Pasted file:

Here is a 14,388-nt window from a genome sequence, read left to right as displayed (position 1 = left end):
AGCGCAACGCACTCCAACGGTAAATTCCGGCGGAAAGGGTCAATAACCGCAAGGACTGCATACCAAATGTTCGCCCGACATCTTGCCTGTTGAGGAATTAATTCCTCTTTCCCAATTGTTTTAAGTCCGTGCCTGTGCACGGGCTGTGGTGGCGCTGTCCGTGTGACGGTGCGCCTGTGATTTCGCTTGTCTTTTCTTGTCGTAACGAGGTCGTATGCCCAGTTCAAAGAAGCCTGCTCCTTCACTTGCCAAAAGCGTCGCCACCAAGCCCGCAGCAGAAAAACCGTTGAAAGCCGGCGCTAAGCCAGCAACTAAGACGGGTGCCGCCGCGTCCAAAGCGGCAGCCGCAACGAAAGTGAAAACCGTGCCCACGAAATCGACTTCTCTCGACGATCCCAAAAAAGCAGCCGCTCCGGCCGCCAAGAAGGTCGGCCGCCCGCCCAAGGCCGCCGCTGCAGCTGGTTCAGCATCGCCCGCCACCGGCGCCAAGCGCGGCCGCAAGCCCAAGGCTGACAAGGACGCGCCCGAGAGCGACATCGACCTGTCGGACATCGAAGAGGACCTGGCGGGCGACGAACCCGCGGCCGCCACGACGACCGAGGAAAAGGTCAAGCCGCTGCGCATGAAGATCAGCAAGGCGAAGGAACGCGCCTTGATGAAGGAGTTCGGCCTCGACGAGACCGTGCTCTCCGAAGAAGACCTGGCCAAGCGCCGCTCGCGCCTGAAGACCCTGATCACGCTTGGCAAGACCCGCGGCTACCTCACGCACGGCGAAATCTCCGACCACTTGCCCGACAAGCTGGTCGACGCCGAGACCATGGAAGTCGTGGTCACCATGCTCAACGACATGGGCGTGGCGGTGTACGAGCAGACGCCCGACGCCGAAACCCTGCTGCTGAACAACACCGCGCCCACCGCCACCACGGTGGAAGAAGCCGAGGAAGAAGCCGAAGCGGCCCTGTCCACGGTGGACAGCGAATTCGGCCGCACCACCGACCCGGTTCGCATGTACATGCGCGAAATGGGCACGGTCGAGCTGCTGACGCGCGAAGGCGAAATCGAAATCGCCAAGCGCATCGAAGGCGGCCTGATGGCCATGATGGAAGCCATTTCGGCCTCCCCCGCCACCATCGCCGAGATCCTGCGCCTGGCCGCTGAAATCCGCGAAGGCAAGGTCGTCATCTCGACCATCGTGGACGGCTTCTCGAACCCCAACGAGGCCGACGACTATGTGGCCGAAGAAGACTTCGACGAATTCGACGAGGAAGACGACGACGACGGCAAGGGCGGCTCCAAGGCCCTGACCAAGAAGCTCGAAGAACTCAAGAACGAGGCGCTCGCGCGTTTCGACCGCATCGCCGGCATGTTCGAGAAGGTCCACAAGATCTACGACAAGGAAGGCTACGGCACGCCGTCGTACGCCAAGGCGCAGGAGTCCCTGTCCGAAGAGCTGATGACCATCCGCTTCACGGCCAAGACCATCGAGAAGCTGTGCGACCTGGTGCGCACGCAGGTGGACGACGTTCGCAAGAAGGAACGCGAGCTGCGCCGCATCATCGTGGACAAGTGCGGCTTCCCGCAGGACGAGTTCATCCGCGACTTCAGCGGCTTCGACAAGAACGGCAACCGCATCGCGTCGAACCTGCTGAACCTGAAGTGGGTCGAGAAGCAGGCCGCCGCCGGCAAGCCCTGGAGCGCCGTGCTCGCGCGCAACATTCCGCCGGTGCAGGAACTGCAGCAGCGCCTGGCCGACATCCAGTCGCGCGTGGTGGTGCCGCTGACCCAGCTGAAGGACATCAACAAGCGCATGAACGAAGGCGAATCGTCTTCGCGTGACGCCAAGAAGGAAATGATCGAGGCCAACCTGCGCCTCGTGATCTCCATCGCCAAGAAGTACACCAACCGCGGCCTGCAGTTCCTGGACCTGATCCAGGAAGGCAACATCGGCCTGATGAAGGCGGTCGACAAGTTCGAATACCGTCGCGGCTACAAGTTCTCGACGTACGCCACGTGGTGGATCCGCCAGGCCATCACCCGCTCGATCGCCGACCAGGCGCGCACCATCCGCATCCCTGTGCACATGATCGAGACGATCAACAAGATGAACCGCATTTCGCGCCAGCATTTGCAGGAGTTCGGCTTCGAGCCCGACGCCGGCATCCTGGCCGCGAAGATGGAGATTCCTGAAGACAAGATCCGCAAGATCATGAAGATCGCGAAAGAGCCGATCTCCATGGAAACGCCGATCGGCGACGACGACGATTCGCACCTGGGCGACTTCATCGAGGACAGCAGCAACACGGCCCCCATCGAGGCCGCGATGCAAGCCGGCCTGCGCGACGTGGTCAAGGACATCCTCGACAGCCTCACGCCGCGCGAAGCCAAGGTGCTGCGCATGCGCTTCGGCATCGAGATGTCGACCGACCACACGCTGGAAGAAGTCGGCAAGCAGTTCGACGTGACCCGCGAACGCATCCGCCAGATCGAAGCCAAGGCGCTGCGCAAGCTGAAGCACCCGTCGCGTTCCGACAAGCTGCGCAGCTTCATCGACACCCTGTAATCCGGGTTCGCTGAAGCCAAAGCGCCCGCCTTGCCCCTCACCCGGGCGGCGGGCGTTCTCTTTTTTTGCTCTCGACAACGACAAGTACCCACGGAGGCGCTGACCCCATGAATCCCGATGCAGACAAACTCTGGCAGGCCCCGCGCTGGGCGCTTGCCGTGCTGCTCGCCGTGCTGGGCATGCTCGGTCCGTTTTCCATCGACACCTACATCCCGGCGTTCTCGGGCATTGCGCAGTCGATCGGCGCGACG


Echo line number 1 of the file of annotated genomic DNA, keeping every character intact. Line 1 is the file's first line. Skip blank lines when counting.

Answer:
Here is a 14,388-nt window from a genome sequence, read left to right as displayed (position 1 = left end):